From AsAm News: Sunny Rickard, president of the Alliance of Chinese Americans San Diego, criticized police practices leading to the death of Yan Li during an eviction on March 3 in Little Italy.
Li was experiencing a a mental health crisis, and chased the officers out with a knife, stabbing one officer. Police responded with gunfire, killing Li.
Rickard called for a complete investigation and wonders why deputies didn’t wait for the Psychiatric Emergency Response Team. “They should have used de-escalation training,” Community advocate Tasha Williamson said. “They did not have to enter her home because she was not a threat to anyone…“An eviction notice shouldn’t turn into a death sentence.”
Three weeks after the killing, her colleagues at Yale Public Health wrote an op ed in the San Diego Union Tribune criticizing the response:
From the videos made public by the Sheriff’s Department, back-up officers arrived unaccompanied by any mental health professional. The law enforcement personnel returning to the apartment brought a police dog and both non-lethal (a “bean-bag” gun) and lethal weapons. Efforts were made to talk to Dr. Li but without any of the benefit of subtlety or nuance that mental health professionals are trained to deploy. When the officers entered Dr. Li’s home, they did so with a goal of disarming a person they considered a threat to public safety. When Dr. Li chased the officers out of her home and lunged suddenly with a knife, she injured a police officer, and a hail of bullets ended her life.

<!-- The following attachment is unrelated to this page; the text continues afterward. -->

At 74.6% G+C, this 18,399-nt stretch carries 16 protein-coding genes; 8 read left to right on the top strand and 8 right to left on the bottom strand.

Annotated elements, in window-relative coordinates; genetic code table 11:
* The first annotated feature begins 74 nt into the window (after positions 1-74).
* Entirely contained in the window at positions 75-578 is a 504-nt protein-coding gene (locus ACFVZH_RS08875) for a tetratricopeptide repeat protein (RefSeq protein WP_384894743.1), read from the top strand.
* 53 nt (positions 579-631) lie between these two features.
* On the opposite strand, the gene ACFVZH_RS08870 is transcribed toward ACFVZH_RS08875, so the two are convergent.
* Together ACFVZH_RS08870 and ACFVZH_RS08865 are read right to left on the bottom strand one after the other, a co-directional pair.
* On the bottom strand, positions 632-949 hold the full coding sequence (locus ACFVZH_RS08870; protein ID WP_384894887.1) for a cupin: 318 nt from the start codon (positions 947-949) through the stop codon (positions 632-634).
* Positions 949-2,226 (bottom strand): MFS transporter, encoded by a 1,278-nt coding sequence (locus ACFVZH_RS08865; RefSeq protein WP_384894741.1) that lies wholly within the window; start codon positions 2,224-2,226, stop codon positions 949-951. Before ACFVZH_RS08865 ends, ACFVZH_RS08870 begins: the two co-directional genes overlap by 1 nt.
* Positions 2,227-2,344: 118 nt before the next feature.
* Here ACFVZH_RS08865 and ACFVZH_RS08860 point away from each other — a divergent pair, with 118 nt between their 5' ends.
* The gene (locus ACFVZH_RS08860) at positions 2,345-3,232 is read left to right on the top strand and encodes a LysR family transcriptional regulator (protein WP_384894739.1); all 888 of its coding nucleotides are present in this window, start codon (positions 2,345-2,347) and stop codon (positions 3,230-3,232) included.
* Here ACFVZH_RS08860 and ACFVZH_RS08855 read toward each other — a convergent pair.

The Alliance questioned the use of confrontational language and whether a calmer response might have deescalated the situation.
“They said ‘F’ word. ‘F’ shoot you, ‘F’ shoot you. Is it really necessary to use that word when you serve a notice to evict,” Rickard asked?